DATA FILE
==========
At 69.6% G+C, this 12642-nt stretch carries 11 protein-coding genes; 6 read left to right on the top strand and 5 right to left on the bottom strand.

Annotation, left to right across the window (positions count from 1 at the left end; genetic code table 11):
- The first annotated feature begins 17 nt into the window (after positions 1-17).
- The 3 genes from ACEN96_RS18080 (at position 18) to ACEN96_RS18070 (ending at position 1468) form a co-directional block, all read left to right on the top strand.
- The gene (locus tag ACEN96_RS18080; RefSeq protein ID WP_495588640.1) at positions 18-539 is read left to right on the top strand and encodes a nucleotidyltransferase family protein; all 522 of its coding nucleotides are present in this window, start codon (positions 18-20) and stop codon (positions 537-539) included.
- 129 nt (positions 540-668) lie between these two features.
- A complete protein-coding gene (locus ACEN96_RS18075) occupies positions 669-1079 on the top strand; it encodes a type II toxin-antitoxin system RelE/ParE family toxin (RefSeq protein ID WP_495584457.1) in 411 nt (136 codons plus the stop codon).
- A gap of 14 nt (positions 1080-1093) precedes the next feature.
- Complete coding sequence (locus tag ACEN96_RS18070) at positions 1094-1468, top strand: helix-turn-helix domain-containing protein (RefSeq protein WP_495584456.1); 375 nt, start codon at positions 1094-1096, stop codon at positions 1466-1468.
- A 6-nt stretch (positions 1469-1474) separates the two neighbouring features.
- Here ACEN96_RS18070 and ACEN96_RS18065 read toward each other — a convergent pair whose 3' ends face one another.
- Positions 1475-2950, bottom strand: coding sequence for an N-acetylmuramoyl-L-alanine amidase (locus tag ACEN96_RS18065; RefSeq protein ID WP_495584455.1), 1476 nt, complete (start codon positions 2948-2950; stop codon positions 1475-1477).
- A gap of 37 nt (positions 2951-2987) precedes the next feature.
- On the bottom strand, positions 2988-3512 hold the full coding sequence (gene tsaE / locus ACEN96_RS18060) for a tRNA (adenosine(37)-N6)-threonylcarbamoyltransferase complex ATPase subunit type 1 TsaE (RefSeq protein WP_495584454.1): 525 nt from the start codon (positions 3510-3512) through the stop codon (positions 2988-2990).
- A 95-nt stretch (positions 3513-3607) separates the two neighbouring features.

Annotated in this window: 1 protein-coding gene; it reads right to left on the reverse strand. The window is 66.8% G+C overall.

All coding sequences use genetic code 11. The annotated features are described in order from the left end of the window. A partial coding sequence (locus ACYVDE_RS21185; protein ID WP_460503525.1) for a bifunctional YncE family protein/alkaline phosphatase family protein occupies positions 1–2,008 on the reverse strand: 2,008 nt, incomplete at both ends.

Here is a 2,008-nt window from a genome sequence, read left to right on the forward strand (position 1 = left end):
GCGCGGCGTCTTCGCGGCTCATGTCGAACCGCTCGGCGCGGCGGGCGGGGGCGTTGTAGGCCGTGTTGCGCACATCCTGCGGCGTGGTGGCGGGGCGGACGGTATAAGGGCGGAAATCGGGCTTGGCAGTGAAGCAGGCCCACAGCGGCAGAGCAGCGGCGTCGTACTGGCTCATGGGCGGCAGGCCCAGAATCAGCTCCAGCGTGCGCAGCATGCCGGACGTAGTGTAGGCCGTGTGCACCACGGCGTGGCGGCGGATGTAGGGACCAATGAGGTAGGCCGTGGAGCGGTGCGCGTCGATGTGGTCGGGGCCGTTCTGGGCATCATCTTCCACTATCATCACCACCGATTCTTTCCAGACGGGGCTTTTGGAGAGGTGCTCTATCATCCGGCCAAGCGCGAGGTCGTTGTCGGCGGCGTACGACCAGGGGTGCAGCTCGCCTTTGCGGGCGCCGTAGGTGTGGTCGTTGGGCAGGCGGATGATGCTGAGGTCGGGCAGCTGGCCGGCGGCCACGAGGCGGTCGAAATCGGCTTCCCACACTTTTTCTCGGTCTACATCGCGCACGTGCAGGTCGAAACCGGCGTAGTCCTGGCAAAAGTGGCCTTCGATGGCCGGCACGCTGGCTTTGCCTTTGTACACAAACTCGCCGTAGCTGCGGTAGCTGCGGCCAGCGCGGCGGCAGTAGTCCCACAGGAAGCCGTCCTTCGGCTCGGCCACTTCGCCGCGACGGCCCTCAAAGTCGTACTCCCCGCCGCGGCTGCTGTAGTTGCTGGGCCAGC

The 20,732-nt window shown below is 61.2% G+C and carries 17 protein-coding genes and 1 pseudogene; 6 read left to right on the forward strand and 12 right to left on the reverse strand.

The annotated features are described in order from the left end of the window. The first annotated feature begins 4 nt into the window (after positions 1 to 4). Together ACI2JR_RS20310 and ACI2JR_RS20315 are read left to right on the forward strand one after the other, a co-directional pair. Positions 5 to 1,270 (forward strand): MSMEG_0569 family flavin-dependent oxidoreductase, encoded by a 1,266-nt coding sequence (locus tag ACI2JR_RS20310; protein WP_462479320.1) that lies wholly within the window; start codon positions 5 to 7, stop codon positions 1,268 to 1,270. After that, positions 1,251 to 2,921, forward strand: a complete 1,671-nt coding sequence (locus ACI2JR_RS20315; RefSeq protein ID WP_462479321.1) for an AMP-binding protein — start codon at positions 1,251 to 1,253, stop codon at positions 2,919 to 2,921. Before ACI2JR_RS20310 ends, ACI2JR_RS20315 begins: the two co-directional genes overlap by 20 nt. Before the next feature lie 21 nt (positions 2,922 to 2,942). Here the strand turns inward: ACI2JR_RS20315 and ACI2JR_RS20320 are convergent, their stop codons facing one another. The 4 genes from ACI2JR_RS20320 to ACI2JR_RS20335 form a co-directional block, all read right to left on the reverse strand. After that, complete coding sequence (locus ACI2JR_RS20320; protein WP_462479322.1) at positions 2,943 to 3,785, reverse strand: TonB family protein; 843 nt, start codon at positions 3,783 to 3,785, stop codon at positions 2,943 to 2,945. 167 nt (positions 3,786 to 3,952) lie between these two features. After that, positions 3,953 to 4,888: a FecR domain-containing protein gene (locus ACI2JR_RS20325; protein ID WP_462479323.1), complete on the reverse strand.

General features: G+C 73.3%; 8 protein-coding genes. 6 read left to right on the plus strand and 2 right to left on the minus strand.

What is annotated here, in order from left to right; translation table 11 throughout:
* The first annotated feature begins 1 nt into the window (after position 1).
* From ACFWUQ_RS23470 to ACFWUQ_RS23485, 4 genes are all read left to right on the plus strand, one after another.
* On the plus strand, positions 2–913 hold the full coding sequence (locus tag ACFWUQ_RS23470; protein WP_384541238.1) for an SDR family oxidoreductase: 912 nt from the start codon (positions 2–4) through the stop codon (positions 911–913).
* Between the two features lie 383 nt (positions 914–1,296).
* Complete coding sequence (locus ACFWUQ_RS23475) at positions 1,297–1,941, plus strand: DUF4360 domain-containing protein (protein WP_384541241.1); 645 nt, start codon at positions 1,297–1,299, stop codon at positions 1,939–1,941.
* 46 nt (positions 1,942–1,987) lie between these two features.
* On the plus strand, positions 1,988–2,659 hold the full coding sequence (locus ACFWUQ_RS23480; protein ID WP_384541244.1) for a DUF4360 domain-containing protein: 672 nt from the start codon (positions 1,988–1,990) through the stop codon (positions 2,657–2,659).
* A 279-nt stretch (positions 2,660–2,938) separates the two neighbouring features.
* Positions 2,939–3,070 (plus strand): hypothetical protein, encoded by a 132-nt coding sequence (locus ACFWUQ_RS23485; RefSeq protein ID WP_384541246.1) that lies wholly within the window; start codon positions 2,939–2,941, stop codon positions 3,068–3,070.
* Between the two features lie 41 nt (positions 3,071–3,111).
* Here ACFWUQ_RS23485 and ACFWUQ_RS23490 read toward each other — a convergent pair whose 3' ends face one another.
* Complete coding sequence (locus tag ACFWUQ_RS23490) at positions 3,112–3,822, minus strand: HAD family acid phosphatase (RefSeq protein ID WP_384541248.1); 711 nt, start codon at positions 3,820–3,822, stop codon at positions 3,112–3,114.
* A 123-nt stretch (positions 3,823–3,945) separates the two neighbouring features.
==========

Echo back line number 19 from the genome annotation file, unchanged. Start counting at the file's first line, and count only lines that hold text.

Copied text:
GCGCGGCGTCTTCGCGGCTCATGTCGAACCGCTCGGCGCGGCGGGCGGGGGCGTTGTAGGCCGTGTTGCGCACATCCTGCGGCGTGGTGGCGGGGCGGACGGTATAAGGGCGGAAATCGGGCTTGGCAGTGAAGCAGGCCCACAGCGGCAGAGCAGCGGCGTCGTACTGGCTCATGGGCGGCAGGCCCAGAATCAGCTCCAGCGTGCGCAGCATGCCGGACGTAGTGTAGGCCGTGTGCACCACGGCGTGGCGGCGGATGTAGGGACCAATGAGGTAGGCCGTGGAGCGGTGCGCGTCGATGTGGTCGGGGCCGTTCTGGGCATCATCTTCCACTATCATCACCACCGATTCTTTCCAGACGGGGCTTTTGGAGAGGTGCTCTATCATCCGGCCAAGCGCGAGGTCGTTGTCGGCGGCGTACGACCAGGGGTGCAGCTCGCCTTTGCGGGCGCCGTAGGTGTGGTCGTTGGGCAGGCGGATGATGCTGAGGTCGGGCAGCTGGCCGGCGGCCACGAGGCGGTCGAAATCGGCTTCCCACACTTTTTCTCGGTCTACATCGCGCACGTGCAGGTCGAAACCGGCGTAGTCCTGGCAAAAGTGGCCTTCGATGGCCGGCACGCTGGCTTTGCCTTTGTACACAAACTCGCCGTAGCTGCGGTAGCTGCGGCCAGCGCGGCGGCAGTAGTCCCACAGGAAGCCGTCCTTCGGCTCGGCCACTTCGCCGCGACGGCCCTCAAAGTCGTACTCCCCGCCGCGGCTGCTGTAGTTGCTGGGCCAGC